Chapter 306, § 2, of the Public Acts of 1921: "When any injury for which compensation is payable under the provisions of chapter 284 of the general statutes shall have been sustained under circumstances creating in some other person than the employer a legal liability to pay damages in respect thereto, the injured employee may claim compensation under the provisions of said chapter 284, but the payment or award of compensation shall not affect the claim or right of action of such injured employee against such other person, but such injured employee may proceed at law against such person to recover damages for such injury; and any employer having paid, or by award having become obligated to pay, compensation under the provisions of said chapter 284 may bring an action against such other person to recover any amount that he has paid or by award has become obligated to pay as compensation to such injured employee; provided, if either such employee or such employer shall bring such action against such third person, he shall forthwith notify the other, in writing, by personal presentation or by registered mail, of such fact and of the name of the court to which the writ is returnable, and such other may join as a party plaintiff in such action, within thirty days after such notification, and if such other fails to join as a party plaintiff, his right of action against such third person shall abate. In the event that such employer and employee shall join as parties plaintiff in such action and any damages are recovered, such damages shall be so apportioned that the claim of the employer shall take precedence over that of the injured employee, and if the damages shall not be sufficient, or shall be only sufficient to reinburse him for the compensation which he has paid, or by award has become obligated to pay, with a reasonable allowance for an attorney's fee to be fixed by the court, and his costs, such damages shall be assessed in his favor; but if the damages shall be more than sufficient to reimburse him, damages shall be assessed in his favor sufficient to reimburse him for the money he has paid, with a reasonable allowance for an attorney's fee to be fixed by the court, and his costs, and the excess shall be assessed in favor of the injured employee. No compromise with such third person by either employer or employee shall be binding upon or affect the rights of the other, unless assented to by him."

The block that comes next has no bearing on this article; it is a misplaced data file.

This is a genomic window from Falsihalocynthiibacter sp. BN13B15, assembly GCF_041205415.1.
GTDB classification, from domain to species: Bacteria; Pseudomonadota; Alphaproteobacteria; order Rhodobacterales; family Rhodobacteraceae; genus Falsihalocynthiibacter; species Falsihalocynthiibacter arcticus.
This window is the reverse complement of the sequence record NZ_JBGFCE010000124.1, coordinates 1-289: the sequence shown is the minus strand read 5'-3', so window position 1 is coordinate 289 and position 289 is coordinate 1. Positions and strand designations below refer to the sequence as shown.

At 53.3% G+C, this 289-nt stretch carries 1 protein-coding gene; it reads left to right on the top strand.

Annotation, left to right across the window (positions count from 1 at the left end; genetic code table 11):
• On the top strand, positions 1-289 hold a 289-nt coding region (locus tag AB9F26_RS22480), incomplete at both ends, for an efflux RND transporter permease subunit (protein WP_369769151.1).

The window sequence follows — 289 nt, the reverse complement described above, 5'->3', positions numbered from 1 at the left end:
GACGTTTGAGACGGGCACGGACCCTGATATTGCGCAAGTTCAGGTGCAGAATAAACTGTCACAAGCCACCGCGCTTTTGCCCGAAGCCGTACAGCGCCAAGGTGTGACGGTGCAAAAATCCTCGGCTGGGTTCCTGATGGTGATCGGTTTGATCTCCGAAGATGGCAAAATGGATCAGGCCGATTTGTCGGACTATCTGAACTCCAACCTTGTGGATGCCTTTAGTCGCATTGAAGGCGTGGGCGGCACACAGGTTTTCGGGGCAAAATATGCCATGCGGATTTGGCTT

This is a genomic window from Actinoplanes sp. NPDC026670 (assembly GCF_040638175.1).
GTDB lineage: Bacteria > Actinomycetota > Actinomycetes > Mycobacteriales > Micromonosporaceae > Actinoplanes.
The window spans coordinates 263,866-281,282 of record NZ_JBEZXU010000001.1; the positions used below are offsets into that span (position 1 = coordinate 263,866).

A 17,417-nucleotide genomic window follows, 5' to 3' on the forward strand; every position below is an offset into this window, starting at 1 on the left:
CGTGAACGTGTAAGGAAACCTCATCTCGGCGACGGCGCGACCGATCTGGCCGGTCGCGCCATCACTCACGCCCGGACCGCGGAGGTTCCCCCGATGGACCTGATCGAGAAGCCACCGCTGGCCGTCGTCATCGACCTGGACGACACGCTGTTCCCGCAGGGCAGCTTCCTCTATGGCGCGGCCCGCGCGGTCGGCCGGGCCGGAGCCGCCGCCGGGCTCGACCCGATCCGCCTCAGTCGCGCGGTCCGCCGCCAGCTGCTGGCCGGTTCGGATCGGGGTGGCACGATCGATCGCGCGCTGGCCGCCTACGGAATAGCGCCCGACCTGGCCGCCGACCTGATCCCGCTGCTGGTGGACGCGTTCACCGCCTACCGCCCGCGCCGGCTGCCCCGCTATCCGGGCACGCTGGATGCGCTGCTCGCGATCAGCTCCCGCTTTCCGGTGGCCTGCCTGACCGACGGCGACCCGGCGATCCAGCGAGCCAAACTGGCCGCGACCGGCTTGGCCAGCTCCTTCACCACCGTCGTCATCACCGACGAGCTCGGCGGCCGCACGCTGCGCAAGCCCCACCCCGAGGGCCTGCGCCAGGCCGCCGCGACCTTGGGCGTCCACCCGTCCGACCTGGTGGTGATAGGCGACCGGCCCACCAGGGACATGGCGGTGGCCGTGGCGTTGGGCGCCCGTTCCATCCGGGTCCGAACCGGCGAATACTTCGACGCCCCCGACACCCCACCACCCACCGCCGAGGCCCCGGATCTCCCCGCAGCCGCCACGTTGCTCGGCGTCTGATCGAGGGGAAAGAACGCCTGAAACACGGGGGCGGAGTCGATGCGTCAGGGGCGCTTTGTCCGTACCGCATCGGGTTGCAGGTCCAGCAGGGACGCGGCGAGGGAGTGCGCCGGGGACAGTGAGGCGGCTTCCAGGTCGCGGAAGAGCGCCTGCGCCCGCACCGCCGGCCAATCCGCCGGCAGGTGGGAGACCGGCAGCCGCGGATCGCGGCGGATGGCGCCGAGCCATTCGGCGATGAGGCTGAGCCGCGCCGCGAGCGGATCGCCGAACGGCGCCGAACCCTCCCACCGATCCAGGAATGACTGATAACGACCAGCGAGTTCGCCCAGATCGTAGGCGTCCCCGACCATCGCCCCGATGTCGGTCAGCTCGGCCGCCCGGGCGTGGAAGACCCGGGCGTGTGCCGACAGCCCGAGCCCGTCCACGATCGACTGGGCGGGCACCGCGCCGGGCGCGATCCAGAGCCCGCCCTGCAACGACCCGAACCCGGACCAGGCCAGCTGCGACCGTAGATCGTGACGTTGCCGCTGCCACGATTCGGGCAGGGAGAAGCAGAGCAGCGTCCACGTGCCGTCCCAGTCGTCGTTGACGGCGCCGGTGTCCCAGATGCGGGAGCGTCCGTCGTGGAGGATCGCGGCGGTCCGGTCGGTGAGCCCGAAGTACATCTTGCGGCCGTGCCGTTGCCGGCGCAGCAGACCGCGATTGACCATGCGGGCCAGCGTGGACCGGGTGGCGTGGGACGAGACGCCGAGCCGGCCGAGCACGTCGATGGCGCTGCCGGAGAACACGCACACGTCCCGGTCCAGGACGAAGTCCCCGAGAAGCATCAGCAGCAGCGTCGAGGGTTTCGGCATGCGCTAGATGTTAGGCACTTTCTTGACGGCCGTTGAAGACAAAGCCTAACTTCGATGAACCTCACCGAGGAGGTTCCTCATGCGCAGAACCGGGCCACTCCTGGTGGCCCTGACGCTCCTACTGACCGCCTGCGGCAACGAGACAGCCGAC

We then held that it gives to the employee or the employer who has paid, or by award become obligated to pay, compensation, a right of action against the tortfeasor in his own name, with the right to each to notice and an opportunity to join in the action. It provides that in an action by the employer, or one in which the employer is joined with the employee, the damages recovered shall be apportioned, first, to pay the employer the award for compensation he has paid or become obligated to pay, with a reasonable allowance for an attorney fee, and for costs; the excess, if any, to be assessed in favor of the injured employee. The statute does not require the injured employee to claim compensation before he sues the third party, nor does it prevent the employer from joining in such an action before he has by award become obligated to pay compensation. Whether the employee recovers judgment against the third party, or releases him by a settlement made during the action, in either case, the judgment or settlement operates to discharge the employer, if it equals, or pro tanto if it does not, the award paid or obligated to be paid by the employer. If, before suit, the employee effects a settlement, the employer may ratify it and be thereupon discharged pro tanto. In the Rosenbaum case, the employee had released, by a settlement, a third party, primarily liable to pay damages to the injured employee, and sought in his action to recover compensation of the employer. We held that the employee's right to compensation was satisfied by the payment made by the third party pro tanto. Our holding was based upon our construction of the statute as imposing upon the tort-feasor primary liability for the injury. The contract of release assumed, as we held, so far as the claimant employee was concerned, the existence of a legal liability on the part of the third party and his legal relation to the sum paid was that it was received in partial satisfaction of a valid claim for damages.